Rebecca Movie Review
Hitchcock himself did not consider Rebecca to be his best work, but millions of movie fans have regarded this as a masterpiece for more than seventy years.
The movie opens in Monte Carlo, where a naive young woman, a paid companion, has accompanied her employer, the dictatorial and socially ambitious Mrs Van Hopper. Staying at the same hotel is Maxim de Winter, a handsome widower. Although Maxim at first displays an embittered and despairing state of mind, in the young companionï¿½s company his mood lightens, and he rediscovers his pleasure in life.
Laurence Olivier (1907 ï¿½ 1989) plays Maxim de Winter with his customary charm and aplomb, creating a sharp contrast between the characterï¿½s dark and brooding side and his happier, more light-hearted aspect.
Joan Fontaine (b 1917) is quite superb as the young woman who becomes the second Mrs de Winter ï¿½ we never know her given name. Fontaine claimed that she was badly treated by Olivier throughout filming, since he had wanted Vivien Leigh, his girlfriend, for the role. Hitchcock also behaved deplorably. Notorious for his awful treatment of actors, Hitchcock repeatedly told Fontaine during filming that the rest of the cast hated her. Perhaps it was in part due to these less than happy circumstances that Joan Fontaine was able to portray so convincingly the stress, tension and gut-wrenching fear experienced by her character.
Faced with the prospect of the young companion being whisked away from Monte Carlo by her employer, Maxim proposes to her with the classic line, ï¿½Iï¿½m asking you to marry me, you little foolï¿½. Mrs Van Hopper, in a fit of spite, warns the bride-to-be not to fool herself that Maxim loves her, saying that he adored his late wife, Rebecca.
Mr and Mrs de Winter leave France and return to his family home in Cornwall, a beautiful house called Manderley. Here, the carefree early days of their marriage come to an abrupt end. It seems that the spirit of Rebecca pervades the house, constantly reminding the second Mrs de Winter that she is out of place and inadequate.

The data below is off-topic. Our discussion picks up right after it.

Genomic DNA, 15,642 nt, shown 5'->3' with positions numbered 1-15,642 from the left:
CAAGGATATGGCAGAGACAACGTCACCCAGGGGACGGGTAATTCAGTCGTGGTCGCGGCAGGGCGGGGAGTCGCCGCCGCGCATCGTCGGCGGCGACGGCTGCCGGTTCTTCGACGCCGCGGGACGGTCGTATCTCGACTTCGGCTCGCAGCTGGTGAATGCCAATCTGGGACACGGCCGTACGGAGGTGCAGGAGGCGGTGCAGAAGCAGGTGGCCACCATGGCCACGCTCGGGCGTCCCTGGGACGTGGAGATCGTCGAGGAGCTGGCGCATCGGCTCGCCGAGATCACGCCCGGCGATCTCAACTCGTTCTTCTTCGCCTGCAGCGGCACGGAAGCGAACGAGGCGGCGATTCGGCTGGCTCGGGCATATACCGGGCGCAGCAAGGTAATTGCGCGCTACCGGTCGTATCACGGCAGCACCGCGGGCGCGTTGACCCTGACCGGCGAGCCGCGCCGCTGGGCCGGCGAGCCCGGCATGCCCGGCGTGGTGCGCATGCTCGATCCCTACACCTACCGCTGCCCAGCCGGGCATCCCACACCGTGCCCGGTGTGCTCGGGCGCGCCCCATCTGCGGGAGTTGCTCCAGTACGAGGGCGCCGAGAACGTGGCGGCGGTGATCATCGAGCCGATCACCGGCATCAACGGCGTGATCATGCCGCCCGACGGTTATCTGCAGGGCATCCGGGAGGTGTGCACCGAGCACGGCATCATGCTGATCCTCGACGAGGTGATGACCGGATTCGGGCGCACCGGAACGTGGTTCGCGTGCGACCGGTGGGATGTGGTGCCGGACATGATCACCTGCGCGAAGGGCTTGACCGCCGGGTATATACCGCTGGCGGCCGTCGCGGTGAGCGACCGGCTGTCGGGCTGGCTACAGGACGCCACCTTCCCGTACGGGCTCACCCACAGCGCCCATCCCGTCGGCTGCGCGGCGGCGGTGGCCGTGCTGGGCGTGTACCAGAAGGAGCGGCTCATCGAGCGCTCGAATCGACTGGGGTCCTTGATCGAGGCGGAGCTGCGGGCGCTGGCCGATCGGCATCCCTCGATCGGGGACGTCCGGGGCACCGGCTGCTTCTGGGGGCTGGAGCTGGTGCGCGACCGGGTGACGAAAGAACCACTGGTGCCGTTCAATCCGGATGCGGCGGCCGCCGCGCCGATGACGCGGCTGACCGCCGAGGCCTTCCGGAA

Rebeccaï¿½s memory is kept alive by housekeeper Mrs Danvers, who had been Rebeccaï¿½s maid when she first came to Manderley. Still devoted to Rebecca, Mrs Danvers will stop at nothing in her attempts to destroy the new wife who has stolen her place.
Mrs Danvers is played by the magnificent Dame Judith Anderson (1917 ï¿½ 1992), whose unconventional, but striking, looks are perfectly suited to the role of the menacing, mentally unstable housekeeper. Dame Judith was a character actress who played many such parts. She was happy to do so, and once said, ï¿½I may play demons, but Iï¿½ve never played a wimp.ï¿½
The second Mrs de Winter, although faced with Mrs Danversï¿½ hostility, and everywhere reminded of Rebecca, tries to find her rightful place at Manderley. One particular scene that stands out is when she attempts to become more the kind of wife she believes Maxim wants. Wearing a sophisticated black dress, and with her hair in a fashionable style, she tries to be alluring, but succeeds only in looking gauche, like a child playing at dress up. Maximï¿½s amusement at her efforts, and her humiliation at her failure, are heartbreaking to watch. Personally, I doubt that another actress could have portrayed the emotion in this scene as well as Joan Fontaine.
When the mystery surrounding Rebeccaï¿½s death is resolved, and the secrets that Maxim has been keeping are revealed, it changes the nature of the de Winters' relationship. Mrs de Winter grows up almost overnight, and it is she who must provide the strength of character to support Maxim through his ordeal.
Rebecca is a story with many layers. It is possible to watch the movie many times and come away each time with some new insight into the characters and their actions. This review cannot do full justice to this atmospheric movie, and I urge movie lovers to watch ï¿½ or watch again ï¿½ the mystery of Rebecca.
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